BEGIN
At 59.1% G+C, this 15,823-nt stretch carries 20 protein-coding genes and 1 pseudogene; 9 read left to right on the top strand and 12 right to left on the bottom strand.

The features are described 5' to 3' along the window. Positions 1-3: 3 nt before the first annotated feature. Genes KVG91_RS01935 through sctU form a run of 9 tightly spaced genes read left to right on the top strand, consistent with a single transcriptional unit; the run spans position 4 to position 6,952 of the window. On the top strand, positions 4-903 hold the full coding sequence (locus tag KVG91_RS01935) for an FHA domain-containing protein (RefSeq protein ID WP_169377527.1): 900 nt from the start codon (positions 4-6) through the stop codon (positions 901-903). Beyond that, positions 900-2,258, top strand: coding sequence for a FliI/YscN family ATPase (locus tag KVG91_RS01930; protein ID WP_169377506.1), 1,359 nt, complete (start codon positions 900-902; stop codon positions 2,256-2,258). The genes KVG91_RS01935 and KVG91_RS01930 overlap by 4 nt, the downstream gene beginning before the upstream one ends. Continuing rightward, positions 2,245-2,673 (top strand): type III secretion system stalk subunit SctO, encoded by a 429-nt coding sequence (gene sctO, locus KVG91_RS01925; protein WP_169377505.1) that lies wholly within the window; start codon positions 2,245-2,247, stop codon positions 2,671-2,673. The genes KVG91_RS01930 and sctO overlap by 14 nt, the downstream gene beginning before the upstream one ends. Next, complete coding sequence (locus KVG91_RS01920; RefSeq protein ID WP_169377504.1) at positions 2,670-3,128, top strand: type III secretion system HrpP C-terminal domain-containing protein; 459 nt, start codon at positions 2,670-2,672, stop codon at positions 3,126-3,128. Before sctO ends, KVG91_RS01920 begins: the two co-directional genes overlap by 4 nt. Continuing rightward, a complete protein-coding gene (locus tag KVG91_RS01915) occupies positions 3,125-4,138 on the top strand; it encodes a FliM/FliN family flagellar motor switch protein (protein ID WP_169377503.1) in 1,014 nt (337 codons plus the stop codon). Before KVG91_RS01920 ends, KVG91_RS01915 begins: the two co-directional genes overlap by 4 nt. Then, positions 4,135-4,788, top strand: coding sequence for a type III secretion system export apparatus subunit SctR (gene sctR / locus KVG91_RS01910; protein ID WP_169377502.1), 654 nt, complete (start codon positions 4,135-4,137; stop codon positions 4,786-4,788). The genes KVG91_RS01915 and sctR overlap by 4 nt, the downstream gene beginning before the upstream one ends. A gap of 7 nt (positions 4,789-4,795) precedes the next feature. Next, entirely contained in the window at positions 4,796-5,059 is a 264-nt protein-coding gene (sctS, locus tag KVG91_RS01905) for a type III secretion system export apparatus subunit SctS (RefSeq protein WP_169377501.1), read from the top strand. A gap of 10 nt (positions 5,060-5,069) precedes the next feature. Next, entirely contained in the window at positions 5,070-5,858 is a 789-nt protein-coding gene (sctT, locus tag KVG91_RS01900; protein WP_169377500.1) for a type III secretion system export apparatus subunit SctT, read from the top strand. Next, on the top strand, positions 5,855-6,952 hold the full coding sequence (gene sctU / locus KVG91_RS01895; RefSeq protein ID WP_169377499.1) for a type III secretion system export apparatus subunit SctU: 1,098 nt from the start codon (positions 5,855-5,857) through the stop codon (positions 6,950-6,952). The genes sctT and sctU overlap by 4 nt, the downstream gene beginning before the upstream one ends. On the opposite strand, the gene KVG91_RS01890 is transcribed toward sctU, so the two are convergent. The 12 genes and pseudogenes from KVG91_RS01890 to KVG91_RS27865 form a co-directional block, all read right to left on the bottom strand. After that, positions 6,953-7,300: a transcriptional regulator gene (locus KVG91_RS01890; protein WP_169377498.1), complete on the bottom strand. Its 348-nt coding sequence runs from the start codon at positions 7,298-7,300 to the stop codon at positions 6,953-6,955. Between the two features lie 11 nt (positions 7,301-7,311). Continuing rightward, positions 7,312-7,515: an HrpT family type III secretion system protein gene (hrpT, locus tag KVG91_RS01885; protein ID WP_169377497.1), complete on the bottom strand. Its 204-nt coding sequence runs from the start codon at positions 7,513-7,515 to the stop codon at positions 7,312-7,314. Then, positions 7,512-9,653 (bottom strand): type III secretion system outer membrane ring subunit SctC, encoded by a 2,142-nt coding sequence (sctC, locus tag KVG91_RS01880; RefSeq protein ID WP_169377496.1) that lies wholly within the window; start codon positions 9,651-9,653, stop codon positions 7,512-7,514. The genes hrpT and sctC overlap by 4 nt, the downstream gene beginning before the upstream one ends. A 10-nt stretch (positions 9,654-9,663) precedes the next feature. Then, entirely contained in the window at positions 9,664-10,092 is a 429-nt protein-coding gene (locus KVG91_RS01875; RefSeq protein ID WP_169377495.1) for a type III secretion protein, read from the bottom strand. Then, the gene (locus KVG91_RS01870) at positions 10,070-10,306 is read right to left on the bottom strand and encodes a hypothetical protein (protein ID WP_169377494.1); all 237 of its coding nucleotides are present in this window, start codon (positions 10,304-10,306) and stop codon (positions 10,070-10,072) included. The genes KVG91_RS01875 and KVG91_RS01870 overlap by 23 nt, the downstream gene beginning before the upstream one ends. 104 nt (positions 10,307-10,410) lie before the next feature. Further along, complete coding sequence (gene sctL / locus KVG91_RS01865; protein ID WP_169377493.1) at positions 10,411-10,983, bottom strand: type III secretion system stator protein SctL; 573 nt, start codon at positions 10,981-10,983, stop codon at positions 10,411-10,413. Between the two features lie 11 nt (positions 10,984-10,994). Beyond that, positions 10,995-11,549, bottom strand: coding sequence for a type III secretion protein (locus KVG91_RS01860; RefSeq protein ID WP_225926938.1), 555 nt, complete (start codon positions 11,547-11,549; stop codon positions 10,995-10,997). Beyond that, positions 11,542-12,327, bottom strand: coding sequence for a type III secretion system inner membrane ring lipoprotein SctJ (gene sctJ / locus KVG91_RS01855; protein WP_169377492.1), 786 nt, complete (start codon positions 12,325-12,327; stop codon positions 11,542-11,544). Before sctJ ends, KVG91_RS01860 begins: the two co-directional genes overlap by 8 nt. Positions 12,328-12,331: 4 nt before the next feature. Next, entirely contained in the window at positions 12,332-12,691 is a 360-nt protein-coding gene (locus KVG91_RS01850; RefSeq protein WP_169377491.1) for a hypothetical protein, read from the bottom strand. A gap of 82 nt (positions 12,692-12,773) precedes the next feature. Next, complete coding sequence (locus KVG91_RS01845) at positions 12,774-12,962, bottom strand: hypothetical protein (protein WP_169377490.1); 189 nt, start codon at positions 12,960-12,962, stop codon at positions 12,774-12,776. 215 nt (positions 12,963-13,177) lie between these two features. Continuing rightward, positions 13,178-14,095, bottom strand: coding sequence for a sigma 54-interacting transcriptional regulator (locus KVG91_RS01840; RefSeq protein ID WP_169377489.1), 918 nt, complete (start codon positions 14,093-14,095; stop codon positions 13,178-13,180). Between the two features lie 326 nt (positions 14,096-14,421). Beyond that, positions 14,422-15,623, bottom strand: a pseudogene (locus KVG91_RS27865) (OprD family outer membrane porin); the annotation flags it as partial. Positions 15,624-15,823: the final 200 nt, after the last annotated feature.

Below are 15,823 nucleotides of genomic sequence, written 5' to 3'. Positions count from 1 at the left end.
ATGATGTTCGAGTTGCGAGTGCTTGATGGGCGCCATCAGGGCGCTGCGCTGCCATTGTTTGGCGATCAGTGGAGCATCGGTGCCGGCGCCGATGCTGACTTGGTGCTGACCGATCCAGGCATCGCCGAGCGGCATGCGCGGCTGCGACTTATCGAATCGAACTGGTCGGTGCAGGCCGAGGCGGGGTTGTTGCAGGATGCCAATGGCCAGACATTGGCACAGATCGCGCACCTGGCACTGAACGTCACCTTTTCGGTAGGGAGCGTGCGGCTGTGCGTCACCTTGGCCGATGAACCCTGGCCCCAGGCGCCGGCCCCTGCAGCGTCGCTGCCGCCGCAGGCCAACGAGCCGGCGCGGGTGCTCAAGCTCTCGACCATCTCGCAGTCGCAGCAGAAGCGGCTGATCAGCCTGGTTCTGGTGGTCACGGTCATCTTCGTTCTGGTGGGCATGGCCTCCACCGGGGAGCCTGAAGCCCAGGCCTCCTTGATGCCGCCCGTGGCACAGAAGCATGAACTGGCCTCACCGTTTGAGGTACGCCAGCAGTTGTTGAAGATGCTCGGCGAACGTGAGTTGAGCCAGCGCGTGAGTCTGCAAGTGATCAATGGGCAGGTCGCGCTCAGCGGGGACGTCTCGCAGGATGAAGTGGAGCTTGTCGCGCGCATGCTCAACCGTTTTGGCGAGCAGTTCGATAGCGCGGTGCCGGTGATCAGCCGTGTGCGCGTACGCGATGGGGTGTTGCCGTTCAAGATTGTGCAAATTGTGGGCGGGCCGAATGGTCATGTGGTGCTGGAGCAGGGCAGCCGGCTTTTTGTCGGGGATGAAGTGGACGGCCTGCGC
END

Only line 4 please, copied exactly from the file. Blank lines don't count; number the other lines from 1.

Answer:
ATGATGTTCGAGTTGCGAGTGCTTGATGGGCGCCATCAGGGCGCTGCGCTGCCATTGTTTGGCGATCAGTGGAGCATCGGTGCCGGCGCCGATGCTGACTTGGTGCTGACCGATCCAGGCATCGCCGAGCGGCATGCGCGGCTGCGACTTATCGAATCGAACTGGTCGGTGCAGGCCGAGGCGGGGTTGTTGCAGGATGCCAATGGCCAGACATTGGCACAGATCGCGCACCTGGCACTGAACGTCACCTTTTCGGTAGGGAGCGTGCGGCTGTGCGTCACCTTGGCCGATGAACCCTGGCCCCAGGCGCCGGCCCCTGCAGCGTCGCTGCCGCCGCAGGCCAACGAGCCGGCGCGGGTGCTCAAGCTCTCGACCATCTCGCAGTCGCAGCAGAAGCGGCTGATCAGCCTGGTTCTGGTGGTCACGGTCATCTTCGTTCTGGTGGGCATGGCCTCCACCGGGGAGCCTGAAGCCCAGGCCTCCTTGATGCCGCCCGTGGCACAGAAGCATGAACTGGCCTCACCGTTTGAGGTACGCCAGCAGTTGTTGAAGATGCTCGGCGAACGTGAGTTGAGCCAGCGCGTGAGTCTGCAAGTGATCAATGGGCAGGTCGCGCTCAGCGGGGACGTCTCGCAGGATGAAGTGGAGCTTGTCGCGCGCATGCTCAACCGTTTTGGCGAGCAGTTCGATAGCGCGGTGCCGGTGATCAGCCGTGTGCGCGTACGCGATGGGGTGTTGCCGTTCAAGATTGTGCAAATTGTGGGCGGGCCGAATGGTCATGTGGTGCTGGAGCAGGGCAGCCGGCTTTTTGTCGGGGATGAAGTGGACGGCCTGCGC